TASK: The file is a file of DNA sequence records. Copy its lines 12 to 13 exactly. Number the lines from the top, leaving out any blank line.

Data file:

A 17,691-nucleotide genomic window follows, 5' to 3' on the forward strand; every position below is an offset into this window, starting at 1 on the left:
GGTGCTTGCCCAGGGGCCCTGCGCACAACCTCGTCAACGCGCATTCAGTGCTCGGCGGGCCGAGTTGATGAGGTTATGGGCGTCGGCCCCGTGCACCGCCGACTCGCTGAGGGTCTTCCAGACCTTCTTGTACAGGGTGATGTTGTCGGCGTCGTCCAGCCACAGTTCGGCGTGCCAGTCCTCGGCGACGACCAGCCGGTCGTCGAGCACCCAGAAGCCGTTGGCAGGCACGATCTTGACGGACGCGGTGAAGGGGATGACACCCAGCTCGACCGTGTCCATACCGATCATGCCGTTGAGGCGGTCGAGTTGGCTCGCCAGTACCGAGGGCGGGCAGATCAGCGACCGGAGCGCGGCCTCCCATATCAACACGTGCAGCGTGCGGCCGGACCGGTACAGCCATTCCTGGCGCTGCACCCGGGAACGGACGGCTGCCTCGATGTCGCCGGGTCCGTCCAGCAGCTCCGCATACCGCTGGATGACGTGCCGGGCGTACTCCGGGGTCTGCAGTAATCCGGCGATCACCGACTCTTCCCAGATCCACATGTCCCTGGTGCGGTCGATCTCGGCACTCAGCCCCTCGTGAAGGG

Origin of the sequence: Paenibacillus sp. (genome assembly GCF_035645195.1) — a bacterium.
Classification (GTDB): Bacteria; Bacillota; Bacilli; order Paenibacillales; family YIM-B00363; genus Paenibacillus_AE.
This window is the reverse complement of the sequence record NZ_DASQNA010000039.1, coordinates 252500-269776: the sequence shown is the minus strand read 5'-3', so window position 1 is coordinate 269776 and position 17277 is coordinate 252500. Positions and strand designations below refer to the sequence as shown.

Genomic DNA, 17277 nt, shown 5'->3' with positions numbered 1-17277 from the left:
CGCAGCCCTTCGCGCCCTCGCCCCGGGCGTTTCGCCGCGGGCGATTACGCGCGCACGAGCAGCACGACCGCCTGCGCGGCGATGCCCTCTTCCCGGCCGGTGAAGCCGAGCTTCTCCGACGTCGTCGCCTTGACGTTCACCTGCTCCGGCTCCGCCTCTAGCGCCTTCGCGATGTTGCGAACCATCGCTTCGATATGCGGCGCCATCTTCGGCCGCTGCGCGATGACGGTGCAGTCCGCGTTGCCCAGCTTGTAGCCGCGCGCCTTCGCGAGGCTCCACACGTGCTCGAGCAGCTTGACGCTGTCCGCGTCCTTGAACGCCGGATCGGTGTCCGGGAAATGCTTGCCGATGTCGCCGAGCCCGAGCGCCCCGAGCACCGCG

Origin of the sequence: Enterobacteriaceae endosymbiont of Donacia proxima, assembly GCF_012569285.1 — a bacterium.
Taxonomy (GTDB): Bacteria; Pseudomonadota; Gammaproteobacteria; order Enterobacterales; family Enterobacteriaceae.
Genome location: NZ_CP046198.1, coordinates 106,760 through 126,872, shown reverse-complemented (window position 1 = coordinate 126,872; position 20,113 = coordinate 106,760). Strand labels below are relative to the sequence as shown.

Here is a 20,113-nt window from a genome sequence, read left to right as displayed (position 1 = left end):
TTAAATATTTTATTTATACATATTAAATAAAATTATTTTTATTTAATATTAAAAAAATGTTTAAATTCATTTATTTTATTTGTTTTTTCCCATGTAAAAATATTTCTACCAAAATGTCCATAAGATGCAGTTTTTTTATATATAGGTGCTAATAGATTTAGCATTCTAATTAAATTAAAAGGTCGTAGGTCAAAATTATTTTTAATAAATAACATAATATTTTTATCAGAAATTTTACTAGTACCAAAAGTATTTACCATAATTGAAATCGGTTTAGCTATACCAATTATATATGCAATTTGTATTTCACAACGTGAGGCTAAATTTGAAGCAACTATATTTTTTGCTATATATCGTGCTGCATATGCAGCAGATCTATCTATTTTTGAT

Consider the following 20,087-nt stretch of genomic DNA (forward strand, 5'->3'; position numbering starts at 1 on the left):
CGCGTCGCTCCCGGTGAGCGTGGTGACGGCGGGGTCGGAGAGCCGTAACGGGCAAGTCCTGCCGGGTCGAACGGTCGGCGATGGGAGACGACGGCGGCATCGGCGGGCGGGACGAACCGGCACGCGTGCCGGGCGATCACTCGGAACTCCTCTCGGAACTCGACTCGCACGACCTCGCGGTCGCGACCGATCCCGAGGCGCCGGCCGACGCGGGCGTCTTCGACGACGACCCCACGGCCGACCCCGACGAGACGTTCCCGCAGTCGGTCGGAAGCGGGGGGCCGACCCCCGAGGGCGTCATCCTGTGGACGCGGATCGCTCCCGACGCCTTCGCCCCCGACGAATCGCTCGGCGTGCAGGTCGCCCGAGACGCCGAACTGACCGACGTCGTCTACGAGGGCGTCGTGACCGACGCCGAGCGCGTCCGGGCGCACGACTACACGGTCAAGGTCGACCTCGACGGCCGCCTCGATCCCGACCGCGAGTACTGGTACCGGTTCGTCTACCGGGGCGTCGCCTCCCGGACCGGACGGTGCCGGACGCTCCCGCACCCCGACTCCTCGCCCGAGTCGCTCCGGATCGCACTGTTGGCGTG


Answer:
TTAAATATTTTATTTATACATATTAAATAAAATTATTTTTATTTAATATTAAAAAAATGTTTAAATTCATTTATTTTATTTGTTTTTTCCCATGTAAAAATATTTCTACCAAAATGTCCATAAGATGCAGTTTTTTTATATATAGGTGCTAATAGATTTAGCATTCTAATTAAATTAAAAGGTCGTAGGTCAAAATTATTTTTAATAAATAACATAATATTTTTATCAGAAATTTTACTAGTACCAAAAGTATTTACCATAATTGAAATCGGTTTAGCTATACCAATTATATATGCAATTTGTATTTCACAACGTGAGGCTAAATTTGAAGCAACTATATTTTTTGCTATATATCGTGCTGCATATGCAGCAGATCTATCTATTTTTGAT

Consider the following 20,087-nt stretch of genomic DNA (forward strand, 5'->3'; position numbering starts at 1 on the left):